Uh, it is quite different, at least at the place I worked. It was more of just a job for most of my coworkers rather than a passion, which is fine and all, I just had to adjust my expectations. All together it was an experience that I am grateful for and would never trade, I met some really great people, hung out with a couple kangaroos, and gained invaluable knowledge to add to my wine-making handbook for the future. The one similarity that I found during my time in Australia was with the growers. I don't know what it is about raising grapes but it tends to produce larger than life personalities in those who take care of the vines. 

Which are your other favorite wines or wineries locally or around the world?

That is a loaded question. It’s a hard question to really articulate because finding a favorite wine is so sensory and indicative of a specific experience. However there are a few bottles that I have sought out recently that I came across during some of our wine nights in Australia. 

There is a super cool winery in Central Otago New Zealand called Burn Cottage that produces some amazing Pinot, their Estate named Pinot in particular is a favorite as well as their Moonlight Race Pinot. Then on the white side I would suggest getting your hands on a bottle of Gruner Veltliner from Nikolaihof, the orange label. Super crisp and smooth with notes of citrus and coursing with minerality. 

If you had to pick one red and one white to drink for the next month which would you choose?

Hmmm, at this moment I would probably choose our Vermentino and for the red Dutraive's Cap du Sud.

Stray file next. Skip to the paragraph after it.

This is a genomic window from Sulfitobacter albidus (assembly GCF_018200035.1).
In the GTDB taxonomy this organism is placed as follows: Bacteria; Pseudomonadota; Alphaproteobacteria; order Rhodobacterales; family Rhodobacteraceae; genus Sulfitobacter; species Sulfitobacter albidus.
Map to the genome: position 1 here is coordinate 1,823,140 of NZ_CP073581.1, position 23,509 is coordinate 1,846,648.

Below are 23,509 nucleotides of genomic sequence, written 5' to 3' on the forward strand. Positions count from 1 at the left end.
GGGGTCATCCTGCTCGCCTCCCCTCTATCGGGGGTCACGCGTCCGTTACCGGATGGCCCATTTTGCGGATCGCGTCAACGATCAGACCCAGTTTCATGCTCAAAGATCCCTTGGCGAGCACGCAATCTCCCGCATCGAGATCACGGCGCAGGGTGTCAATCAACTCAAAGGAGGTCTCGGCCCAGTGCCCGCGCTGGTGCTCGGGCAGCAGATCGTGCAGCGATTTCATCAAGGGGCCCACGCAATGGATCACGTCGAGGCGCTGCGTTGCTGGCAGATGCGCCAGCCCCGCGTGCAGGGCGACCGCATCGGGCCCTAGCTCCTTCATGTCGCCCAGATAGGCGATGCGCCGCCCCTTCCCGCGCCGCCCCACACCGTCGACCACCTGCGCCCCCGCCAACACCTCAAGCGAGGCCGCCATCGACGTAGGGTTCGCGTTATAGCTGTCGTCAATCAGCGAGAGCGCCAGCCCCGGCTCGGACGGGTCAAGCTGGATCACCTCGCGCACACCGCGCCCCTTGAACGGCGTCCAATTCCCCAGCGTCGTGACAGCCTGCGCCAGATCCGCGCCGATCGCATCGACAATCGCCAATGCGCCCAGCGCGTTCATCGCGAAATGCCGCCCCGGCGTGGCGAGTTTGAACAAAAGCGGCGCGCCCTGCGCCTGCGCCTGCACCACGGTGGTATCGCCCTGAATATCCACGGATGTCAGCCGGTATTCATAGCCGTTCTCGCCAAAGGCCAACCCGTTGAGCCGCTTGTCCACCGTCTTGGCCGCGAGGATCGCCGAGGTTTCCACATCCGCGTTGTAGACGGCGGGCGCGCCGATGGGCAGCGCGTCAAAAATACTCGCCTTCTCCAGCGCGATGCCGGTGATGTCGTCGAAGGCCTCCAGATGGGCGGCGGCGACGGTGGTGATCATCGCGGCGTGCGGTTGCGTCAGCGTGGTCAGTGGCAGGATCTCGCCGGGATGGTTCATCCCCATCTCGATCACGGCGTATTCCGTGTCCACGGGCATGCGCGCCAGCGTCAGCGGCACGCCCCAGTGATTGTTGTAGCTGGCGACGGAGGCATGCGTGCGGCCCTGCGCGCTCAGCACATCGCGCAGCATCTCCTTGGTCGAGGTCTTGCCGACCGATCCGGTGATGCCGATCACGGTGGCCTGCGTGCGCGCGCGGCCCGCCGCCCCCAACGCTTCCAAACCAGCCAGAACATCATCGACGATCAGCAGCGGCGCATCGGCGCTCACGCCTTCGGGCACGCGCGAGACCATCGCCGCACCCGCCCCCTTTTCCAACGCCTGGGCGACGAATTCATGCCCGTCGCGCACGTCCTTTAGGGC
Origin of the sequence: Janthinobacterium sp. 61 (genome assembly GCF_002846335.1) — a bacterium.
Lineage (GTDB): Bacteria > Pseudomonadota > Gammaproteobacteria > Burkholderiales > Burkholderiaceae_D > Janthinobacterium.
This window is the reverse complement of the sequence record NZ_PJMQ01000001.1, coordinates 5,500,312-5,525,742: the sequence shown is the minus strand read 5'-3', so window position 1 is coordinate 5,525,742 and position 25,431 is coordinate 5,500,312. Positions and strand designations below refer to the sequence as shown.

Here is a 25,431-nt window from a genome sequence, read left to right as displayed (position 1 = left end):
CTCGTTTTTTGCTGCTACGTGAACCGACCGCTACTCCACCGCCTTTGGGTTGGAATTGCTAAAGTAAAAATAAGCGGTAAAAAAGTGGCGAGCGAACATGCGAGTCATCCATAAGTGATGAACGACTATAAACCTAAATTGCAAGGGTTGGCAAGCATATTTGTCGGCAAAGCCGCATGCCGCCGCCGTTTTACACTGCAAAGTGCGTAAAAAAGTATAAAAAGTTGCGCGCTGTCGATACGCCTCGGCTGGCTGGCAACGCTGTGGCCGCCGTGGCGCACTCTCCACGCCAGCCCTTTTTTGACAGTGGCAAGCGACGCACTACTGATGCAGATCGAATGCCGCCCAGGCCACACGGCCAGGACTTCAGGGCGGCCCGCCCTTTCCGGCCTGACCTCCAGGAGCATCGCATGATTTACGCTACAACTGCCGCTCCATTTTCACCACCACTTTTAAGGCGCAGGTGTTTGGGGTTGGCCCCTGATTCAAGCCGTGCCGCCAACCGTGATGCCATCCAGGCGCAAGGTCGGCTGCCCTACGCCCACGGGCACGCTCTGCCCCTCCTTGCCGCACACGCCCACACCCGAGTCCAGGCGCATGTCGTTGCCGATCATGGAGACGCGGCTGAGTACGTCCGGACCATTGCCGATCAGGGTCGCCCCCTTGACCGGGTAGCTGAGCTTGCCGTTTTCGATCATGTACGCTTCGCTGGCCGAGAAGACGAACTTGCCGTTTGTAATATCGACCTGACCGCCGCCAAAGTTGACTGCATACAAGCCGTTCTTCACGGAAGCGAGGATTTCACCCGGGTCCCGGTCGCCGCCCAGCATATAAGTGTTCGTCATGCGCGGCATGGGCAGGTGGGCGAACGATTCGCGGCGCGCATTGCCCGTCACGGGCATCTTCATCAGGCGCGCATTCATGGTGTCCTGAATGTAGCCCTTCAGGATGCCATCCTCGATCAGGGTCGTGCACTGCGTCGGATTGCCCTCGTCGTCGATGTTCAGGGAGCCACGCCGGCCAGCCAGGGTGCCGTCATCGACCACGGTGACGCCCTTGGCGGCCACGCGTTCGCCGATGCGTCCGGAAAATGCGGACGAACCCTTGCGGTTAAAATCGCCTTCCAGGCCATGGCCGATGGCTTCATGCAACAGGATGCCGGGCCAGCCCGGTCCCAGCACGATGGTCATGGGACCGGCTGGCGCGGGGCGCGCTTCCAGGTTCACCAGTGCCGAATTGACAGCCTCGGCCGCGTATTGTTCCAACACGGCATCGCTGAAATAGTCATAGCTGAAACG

Amanda 1

What would people be surprised to know about you?

I don't know if anything about me is terribly surprising. I can rapid fire some facts and you can decide it they are surprising or not. Most people don't know that I took ballroom dancing lessons for 4 years, got pretty good I think. I believe the only reason I stopped was because the studio I was going to closed down. I was on the first ever womens Australian Football team. We were the Orange County Bombshells and our first legit game was on my 14th Birthday, we won (I think). Oooo.... Here is one most people wouldn't guess. I was in a sorority in college. Kappa Kappa Gamma. 

How do you define success?

Happiness. It's as simple as that. Growing up I was told that success was directly linked to your bank account and your status in the work force, and I totally believed it. I found myself slowly sinking into the stressful hamster wheel style of life that wasn't making me happy and I thought this was just how life was. But now that I am older I believe less and less in the idea that success is solely reliant on money.